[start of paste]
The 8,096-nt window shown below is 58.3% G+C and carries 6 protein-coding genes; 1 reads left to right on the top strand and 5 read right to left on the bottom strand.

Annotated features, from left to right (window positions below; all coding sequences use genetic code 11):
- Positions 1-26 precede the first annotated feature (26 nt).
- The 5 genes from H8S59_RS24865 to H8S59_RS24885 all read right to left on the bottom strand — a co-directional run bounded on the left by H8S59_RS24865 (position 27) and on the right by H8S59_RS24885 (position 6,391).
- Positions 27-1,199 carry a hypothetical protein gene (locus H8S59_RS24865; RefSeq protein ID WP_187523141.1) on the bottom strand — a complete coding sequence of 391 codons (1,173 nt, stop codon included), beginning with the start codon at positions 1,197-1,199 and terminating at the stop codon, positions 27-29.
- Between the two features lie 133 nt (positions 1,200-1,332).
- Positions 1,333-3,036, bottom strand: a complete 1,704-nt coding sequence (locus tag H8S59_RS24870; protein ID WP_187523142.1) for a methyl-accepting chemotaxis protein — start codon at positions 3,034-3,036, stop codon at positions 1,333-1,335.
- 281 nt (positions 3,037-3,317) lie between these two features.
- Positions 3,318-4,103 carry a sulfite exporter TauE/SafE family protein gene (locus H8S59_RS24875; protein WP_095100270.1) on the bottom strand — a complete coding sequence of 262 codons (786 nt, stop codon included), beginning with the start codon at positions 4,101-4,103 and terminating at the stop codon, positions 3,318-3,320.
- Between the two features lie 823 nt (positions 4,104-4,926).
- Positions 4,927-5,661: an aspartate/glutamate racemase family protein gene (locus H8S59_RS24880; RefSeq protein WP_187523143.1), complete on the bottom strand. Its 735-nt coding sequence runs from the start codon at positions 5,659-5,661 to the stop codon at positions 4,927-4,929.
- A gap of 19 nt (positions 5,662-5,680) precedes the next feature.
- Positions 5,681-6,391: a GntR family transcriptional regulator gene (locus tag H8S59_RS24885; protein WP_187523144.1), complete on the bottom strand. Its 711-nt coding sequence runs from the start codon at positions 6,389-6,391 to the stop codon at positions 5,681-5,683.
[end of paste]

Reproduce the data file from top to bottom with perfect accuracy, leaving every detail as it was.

The 8,096-nt window shown below is 58.3% G+C and carries 6 protein-coding genes; 1 reads left to right on the top strand and 5 read right to left on the bottom strand.

Annotated features, from left to right (window positions below; all coding sequences use genetic code 11):
- Positions 1-26 precede the first annotated feature (26 nt).
- The 5 genes from H8S59_RS24865 to H8S59_RS24885 all read right to left on the bottom strand — a co-directional run bounded on the left by H8S59_RS24865 (position 27) and on the right by H8S59_RS24885 (position 6,391).
- Positions 27-1,199 carry a hypothetical protein gene (locus H8S59_RS24865; RefSeq protein ID WP_187523141.1) on the bottom strand — a complete coding sequence of 391 codons (1,173 nt, stop codon included), beginning with the start codon at positions 1,197-1,199 and terminating at the stop codon, positions 27-29.
- Between the two features lie 133 nt (positions 1,200-1,332).
- Positions 1,333-3,036, bottom strand: a complete 1,704-nt coding sequence (locus tag H8S59_RS24870; protein ID WP_187523142.1) for a methyl-accepting chemotaxis protein — start codon at positions 3,034-3,036, stop codon at positions 1,333-1,335.
- 281 nt (positions 3,037-3,317) lie between these two features.
- Positions 3,318-4,103 carry a sulfite exporter TauE/SafE family protein gene (locus H8S59_RS24875; protein WP_095100270.1) on the bottom strand — a complete coding sequence of 262 codons (786 nt, stop codon included), beginning with the start codon at positions 4,101-4,103 and terminating at the stop codon, positions 3,318-3,320.
- Between the two features lie 823 nt (positions 4,104-4,926).
- Positions 4,927-5,661: an aspartate/glutamate racemase family protein gene (locus H8S59_RS24880; RefSeq protein WP_187523143.1), complete on the bottom strand. Its 735-nt coding sequence runs from the start codon at positions 5,659-5,661 to the stop codon at positions 4,927-4,929.
- A gap of 19 nt (positions 5,662-5,680) precedes the next feature.
- Positions 5,681-6,391: a GntR family transcriptional regulator gene (locus tag H8S59_RS24885; protein WP_187523144.1), complete on the bottom strand. Its 711-nt coding sequence runs from the start codon at positions 6,389-6,391 to the stop codon at positions 5,681-5,683.